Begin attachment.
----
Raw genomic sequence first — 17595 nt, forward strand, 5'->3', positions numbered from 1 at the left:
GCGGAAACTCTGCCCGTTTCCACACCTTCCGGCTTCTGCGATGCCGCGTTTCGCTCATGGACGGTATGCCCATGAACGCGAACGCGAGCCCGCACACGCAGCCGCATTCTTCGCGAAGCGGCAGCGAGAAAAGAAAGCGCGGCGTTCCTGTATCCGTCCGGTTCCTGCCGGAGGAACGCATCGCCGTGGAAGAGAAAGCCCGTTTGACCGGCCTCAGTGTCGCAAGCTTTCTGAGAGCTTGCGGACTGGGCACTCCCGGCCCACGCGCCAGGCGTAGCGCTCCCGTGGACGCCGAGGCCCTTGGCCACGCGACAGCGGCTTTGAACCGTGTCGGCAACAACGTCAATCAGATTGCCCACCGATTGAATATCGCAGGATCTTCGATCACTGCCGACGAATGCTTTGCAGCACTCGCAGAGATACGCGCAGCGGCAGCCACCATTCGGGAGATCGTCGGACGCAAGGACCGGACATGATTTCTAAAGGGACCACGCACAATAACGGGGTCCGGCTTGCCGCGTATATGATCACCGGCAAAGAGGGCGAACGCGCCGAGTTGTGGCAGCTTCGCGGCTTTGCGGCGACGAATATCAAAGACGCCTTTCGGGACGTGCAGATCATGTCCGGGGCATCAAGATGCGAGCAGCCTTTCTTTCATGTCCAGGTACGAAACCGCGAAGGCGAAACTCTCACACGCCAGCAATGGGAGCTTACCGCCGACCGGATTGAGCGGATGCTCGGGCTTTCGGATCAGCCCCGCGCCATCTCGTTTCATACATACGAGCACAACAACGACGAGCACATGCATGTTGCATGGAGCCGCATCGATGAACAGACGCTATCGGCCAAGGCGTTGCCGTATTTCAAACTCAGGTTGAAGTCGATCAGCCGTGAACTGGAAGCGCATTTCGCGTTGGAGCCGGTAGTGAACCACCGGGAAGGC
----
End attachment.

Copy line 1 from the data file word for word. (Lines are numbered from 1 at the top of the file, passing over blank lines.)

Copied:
Raw genomic sequence first — 17595 nt, forward strand, 5'->3', positions numbered from 1 at the left: